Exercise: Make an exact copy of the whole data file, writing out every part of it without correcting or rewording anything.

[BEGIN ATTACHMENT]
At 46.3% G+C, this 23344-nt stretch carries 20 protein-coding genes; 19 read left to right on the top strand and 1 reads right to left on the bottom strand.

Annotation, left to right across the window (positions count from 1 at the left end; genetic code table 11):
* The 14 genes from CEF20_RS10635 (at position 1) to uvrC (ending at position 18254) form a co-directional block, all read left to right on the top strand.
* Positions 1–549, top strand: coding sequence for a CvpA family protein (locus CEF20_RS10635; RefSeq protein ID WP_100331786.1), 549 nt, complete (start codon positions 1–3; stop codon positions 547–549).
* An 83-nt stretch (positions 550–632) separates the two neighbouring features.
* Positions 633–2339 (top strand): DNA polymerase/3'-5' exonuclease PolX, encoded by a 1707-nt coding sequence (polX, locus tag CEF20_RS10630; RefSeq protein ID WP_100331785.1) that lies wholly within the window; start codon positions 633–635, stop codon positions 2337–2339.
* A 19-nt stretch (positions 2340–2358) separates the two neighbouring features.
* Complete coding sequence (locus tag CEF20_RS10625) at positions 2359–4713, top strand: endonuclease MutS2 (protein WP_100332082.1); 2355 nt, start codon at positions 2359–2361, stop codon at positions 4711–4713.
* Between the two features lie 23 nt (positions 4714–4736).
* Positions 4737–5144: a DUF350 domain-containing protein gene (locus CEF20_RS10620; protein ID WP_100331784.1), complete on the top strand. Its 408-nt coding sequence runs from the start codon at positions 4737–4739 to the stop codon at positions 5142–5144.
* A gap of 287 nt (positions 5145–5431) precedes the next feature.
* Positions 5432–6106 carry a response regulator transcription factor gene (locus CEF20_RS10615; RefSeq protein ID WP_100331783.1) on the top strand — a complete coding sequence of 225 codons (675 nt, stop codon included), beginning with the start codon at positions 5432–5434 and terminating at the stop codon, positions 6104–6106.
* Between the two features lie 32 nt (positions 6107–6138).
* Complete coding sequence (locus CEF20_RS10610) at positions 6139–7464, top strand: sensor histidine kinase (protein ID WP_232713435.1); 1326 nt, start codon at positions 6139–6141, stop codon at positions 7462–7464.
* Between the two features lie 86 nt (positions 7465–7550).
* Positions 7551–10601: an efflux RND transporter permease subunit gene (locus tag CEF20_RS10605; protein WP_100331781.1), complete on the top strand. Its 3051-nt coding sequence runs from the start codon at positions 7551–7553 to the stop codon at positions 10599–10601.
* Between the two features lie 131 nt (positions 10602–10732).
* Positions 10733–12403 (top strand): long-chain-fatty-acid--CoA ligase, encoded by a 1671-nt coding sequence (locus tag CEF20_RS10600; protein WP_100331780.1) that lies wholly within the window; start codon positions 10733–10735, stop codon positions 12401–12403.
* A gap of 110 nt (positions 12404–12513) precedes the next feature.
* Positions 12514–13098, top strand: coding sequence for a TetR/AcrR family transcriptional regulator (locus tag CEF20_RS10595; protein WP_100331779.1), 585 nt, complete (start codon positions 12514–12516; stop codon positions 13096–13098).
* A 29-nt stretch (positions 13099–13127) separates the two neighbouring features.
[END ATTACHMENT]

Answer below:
At 46.3% G+C, this 23344-nt stretch carries 20 protein-coding genes; 19 read left to right on the top strand and 1 reads right to left on the bottom strand.

Annotation, left to right across the window (positions count from 1 at the left end; genetic code table 11):
* The 14 genes from CEF20_RS10635 (at position 1) to uvrC (ending at position 18254) form a co-directional block, all read left to right on the top strand.
* Positions 1–549, top strand: coding sequence for a CvpA family protein (locus CEF20_RS10635; RefSeq protein ID WP_100331786.1), 549 nt, complete (start codon positions 1–3; stop codon positions 547–549).
* An 83-nt stretch (positions 550–632) separates the two neighbouring features.
* Positions 633–2339 (top strand): DNA polymerase/3'-5' exonuclease PolX, encoded by a 1707-nt coding sequence (polX, locus tag CEF20_RS10630; RefSeq protein ID WP_100331785.1) that lies wholly within the window; start codon positions 633–635, stop codon positions 2337–2339.
* A 19-nt stretch (positions 2340–2358) separates the two neighbouring features.
* Complete coding sequence (locus tag CEF20_RS10625) at positions 2359–4713, top strand: endonuclease MutS2 (protein WP_100332082.1); 2355 nt, start codon at positions 2359–2361, stop codon at positions 4711–4713.
* Between the two features lie 23 nt (positions 4714–4736).
* Positions 4737–5144: a DUF350 domain-containing protein gene (locus CEF20_RS10620; protein ID WP_100331784.1), complete on the top strand. Its 408-nt coding sequence runs from the start codon at positions 4737–4739 to the stop codon at positions 5142–5144.
* A gap of 287 nt (positions 5145–5431) precedes the next feature.
* Positions 5432–6106 carry a response regulator transcription factor gene (locus CEF20_RS10615; RefSeq protein ID WP_100331783.1) on the top strand — a complete coding sequence of 225 codons (675 nt, stop codon included), beginning with the start codon at positions 5432–5434 and terminating at the stop codon, positions 6104–6106.
* Between the two features lie 32 nt (positions 6107–6138).
* Complete coding sequence (locus CEF20_RS10610) at positions 6139–7464, top strand: sensor histidine kinase (protein ID WP_232713435.1); 1326 nt, start codon at positions 6139–6141, stop codon at positions 7462–7464.
* Between the two features lie 86 nt (positions 7465–7550).
* Positions 7551–10601: an efflux RND transporter permease subunit gene (locus tag CEF20_RS10605; protein WP_100331781.1), complete on the top strand. Its 3051-nt coding sequence runs from the start codon at positions 7551–7553 to the stop codon at positions 10599–10601.
* Between the two features lie 131 nt (positions 10602–10732).
* Positions 10733–12403 (top strand): long-chain-fatty-acid--CoA ligase, encoded by a 1671-nt coding sequence (locus tag CEF20_RS10600; protein WP_100331780.1) that lies wholly within the window; start codon positions 10733–10735, stop codon positions 12401–12403.
* A gap of 110 nt (positions 12404–12513) precedes the next feature.
* Positions 12514–13098, top strand: coding sequence for a TetR/AcrR family transcriptional regulator (locus tag CEF20_RS10595; protein WP_100331779.1), 585 nt, complete (start codon positions 12514–12516; stop codon positions 13096–13098).
* A 29-nt stretch (positions 13099–13127) separates the two neighbouring features.